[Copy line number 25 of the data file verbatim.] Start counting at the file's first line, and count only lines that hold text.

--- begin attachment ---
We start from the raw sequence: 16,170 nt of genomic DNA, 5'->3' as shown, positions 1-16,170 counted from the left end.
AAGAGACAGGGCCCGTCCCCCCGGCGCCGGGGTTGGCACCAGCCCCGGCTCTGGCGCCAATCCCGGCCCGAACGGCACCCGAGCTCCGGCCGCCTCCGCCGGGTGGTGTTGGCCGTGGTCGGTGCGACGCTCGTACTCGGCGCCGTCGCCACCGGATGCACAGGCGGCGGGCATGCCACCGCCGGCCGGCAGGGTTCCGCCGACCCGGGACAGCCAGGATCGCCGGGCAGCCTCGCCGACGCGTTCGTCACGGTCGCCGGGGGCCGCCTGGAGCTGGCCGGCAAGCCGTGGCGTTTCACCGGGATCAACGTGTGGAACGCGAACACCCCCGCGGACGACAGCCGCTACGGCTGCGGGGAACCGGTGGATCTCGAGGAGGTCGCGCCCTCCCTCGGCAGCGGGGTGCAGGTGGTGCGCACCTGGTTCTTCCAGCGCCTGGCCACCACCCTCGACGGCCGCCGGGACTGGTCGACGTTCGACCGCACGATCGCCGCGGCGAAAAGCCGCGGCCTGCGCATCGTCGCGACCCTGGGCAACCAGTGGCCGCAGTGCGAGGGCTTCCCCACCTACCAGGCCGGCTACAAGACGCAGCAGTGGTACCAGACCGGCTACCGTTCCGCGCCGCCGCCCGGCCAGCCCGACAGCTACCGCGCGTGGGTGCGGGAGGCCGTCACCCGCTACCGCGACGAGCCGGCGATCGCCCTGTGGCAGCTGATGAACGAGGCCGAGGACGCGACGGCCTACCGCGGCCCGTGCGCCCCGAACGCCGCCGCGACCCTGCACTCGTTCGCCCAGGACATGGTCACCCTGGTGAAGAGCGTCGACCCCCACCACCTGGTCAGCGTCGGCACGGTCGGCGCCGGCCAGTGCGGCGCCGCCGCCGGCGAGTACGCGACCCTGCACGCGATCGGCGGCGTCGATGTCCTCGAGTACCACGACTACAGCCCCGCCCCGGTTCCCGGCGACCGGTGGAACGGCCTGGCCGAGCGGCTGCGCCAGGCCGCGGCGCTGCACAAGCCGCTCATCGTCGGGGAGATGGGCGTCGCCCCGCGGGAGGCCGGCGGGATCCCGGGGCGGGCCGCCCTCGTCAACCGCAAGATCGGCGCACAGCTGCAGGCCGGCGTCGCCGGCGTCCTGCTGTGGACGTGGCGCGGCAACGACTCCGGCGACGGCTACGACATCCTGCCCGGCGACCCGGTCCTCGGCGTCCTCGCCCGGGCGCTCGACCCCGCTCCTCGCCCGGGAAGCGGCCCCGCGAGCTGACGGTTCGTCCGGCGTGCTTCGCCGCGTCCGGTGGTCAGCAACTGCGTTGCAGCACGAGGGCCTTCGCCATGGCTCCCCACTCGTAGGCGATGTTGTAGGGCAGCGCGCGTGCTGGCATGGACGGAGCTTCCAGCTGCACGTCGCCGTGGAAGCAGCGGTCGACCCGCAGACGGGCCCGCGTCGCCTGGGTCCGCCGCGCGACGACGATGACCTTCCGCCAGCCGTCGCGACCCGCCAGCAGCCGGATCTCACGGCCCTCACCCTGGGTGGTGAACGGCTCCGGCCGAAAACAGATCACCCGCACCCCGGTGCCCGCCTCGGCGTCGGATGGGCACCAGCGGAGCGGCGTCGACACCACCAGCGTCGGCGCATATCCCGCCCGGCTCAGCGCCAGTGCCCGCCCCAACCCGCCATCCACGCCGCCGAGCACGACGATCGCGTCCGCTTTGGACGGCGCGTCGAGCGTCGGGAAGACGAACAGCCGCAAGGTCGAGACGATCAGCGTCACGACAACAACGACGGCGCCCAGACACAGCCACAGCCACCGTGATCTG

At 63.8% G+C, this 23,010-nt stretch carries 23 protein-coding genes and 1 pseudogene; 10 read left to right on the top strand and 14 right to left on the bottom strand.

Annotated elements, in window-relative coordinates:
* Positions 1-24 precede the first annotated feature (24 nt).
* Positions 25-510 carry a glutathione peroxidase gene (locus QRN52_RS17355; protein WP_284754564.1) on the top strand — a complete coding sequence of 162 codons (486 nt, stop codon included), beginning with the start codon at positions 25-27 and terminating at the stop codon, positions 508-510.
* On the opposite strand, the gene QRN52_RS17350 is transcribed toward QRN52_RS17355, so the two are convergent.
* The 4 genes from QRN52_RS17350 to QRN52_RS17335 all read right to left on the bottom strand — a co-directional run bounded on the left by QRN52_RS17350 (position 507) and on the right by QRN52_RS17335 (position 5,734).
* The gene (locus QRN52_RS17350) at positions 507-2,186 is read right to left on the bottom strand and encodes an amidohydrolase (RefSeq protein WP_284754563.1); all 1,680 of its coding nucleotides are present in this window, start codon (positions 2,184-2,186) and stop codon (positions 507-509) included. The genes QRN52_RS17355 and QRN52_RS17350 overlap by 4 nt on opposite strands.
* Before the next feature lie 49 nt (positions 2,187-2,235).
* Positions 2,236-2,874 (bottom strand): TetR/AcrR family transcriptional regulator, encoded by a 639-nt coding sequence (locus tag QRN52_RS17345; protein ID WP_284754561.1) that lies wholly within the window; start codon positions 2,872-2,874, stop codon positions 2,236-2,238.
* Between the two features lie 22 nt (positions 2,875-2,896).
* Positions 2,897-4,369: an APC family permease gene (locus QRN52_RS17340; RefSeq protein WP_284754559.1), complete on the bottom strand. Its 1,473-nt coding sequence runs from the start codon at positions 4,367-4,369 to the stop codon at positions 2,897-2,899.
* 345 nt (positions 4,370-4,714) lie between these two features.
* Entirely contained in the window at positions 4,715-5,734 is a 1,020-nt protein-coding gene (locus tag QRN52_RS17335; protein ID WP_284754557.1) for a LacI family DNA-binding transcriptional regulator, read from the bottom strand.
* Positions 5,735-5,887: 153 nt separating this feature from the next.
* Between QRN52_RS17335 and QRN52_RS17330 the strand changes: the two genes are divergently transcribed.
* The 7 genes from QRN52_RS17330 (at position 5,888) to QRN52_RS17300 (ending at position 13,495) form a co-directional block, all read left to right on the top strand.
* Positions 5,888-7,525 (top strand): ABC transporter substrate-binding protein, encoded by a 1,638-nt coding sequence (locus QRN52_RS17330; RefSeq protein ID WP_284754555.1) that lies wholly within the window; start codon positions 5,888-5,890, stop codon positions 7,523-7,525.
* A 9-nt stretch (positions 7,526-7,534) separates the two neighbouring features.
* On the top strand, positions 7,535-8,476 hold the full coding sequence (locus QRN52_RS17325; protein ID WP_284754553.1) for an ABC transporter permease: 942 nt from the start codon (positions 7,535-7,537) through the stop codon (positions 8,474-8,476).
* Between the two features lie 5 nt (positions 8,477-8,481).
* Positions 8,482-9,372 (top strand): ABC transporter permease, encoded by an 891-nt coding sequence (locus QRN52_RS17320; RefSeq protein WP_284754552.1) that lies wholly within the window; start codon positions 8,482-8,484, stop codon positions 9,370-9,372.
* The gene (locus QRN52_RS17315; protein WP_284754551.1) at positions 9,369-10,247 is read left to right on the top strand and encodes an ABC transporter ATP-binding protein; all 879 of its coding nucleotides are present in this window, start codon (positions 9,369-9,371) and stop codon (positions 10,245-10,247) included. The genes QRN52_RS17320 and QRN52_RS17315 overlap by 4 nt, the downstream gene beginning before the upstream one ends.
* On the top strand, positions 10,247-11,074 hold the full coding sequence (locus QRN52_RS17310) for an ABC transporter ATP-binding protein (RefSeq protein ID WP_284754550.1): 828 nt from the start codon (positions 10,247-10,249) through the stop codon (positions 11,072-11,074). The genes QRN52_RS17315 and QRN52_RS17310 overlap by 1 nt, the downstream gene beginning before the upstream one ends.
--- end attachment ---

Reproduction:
* On the top strand, positions 10,247-11,074 hold the full coding sequence (locus QRN52_RS17310) for an ABC transporter ATP-binding protein (RefSeq protein ID WP_284754550.1): 828 nt from the start codon (positions 10,247-10,249) through the stop codon (positions 11,072-11,074). The genes QRN52_RS17315 and QRN52_RS17310 overlap by 1 nt, the downstream gene beginning before the upstream one ends.